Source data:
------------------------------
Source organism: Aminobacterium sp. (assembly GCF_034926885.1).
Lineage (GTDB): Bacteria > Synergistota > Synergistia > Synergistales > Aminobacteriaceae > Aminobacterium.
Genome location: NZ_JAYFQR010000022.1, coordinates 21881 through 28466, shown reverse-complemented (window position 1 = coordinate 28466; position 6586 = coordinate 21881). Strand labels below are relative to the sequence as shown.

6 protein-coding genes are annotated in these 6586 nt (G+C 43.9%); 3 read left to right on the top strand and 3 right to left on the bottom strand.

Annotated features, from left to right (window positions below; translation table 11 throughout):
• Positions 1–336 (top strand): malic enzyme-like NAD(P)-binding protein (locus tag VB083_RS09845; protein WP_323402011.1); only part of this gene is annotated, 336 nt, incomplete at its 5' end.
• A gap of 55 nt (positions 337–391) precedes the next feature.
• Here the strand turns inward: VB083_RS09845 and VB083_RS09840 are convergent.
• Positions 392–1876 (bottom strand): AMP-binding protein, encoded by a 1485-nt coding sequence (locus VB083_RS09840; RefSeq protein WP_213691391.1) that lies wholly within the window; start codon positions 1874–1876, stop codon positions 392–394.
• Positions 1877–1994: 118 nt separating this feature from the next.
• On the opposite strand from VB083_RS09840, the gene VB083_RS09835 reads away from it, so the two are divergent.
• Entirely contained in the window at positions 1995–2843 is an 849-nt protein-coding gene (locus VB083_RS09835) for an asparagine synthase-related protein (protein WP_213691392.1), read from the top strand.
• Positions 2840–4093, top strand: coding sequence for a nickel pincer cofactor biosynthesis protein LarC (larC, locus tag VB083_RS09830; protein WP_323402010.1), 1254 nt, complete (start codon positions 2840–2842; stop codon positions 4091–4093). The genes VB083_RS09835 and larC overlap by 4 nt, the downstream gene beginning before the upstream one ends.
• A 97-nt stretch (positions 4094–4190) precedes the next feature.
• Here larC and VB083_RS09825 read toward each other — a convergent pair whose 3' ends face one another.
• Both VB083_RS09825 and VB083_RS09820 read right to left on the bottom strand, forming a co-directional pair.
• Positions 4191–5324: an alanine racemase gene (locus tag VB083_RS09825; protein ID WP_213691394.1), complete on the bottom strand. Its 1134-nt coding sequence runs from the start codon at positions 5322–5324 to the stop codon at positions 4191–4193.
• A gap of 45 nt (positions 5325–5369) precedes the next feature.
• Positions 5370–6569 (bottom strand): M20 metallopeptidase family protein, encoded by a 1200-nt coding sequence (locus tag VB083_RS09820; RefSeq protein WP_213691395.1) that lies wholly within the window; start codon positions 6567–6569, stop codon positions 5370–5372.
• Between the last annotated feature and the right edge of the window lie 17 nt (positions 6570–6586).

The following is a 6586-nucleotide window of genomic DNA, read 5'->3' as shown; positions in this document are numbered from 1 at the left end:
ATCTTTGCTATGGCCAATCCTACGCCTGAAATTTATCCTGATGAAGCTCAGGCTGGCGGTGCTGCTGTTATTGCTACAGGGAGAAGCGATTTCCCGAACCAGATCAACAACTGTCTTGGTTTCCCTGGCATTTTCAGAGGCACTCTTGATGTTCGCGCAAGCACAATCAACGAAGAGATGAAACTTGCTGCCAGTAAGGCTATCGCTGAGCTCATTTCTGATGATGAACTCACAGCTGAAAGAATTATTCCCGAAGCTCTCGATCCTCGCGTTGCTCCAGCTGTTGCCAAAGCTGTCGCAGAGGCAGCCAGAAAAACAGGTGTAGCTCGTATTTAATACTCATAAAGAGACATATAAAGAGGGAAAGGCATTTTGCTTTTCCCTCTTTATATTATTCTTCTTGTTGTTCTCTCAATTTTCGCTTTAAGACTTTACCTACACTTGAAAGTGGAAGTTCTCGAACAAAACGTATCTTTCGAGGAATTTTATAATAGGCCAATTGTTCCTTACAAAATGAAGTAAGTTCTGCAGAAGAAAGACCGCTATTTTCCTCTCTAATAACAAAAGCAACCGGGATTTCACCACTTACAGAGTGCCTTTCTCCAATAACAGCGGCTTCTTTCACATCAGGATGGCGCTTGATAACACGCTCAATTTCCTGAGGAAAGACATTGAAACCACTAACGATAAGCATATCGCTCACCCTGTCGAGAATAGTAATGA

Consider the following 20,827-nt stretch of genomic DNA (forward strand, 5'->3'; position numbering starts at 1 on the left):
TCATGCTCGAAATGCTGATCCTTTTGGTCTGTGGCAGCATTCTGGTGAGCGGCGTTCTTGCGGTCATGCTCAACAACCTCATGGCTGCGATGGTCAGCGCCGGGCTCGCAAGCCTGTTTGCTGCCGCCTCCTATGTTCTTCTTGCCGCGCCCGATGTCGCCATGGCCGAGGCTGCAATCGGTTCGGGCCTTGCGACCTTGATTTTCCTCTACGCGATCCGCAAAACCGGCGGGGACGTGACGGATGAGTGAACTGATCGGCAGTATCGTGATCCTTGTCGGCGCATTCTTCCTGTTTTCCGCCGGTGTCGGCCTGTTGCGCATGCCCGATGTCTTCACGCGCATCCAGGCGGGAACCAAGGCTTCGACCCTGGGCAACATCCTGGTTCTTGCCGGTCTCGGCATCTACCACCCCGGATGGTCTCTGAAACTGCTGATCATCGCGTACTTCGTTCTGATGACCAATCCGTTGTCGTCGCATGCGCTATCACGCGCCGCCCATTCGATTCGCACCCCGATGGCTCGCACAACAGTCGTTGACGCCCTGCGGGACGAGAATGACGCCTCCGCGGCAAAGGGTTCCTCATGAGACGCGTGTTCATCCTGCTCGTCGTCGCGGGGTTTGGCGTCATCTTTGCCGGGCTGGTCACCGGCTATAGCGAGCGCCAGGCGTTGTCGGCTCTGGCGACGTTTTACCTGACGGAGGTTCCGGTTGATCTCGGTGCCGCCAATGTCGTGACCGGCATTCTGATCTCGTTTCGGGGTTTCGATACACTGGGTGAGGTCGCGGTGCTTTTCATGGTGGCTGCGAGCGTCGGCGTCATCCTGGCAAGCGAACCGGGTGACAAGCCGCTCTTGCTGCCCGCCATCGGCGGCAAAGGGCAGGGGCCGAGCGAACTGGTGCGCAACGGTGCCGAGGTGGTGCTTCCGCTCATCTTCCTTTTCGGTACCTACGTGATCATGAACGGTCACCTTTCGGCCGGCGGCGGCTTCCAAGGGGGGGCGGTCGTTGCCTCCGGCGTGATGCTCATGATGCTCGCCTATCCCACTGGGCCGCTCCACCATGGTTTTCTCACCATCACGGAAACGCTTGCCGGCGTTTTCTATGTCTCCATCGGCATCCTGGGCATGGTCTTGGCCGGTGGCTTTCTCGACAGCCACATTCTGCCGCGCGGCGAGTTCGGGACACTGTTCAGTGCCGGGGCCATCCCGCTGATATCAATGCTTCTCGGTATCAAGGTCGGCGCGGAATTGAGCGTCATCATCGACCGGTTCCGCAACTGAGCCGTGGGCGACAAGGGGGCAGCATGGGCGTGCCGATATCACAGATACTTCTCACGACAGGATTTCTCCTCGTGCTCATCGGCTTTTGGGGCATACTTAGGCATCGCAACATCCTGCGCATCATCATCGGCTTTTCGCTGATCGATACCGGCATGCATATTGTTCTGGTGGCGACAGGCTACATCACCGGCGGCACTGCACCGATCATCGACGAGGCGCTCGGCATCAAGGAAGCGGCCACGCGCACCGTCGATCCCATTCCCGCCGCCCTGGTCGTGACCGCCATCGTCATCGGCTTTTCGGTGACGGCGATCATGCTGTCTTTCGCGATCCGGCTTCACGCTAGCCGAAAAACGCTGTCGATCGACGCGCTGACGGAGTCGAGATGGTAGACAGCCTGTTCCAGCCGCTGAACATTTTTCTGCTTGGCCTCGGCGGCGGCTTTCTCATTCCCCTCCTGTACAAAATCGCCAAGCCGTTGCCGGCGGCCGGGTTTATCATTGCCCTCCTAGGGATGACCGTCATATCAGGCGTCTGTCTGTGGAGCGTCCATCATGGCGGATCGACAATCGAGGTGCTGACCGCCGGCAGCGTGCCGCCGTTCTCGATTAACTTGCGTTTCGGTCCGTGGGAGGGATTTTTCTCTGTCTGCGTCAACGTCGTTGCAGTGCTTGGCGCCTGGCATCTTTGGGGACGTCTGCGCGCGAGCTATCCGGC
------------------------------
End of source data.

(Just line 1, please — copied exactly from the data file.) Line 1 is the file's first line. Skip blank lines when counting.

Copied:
Source organism: Aminobacterium sp. (assembly GCF_034926885.1).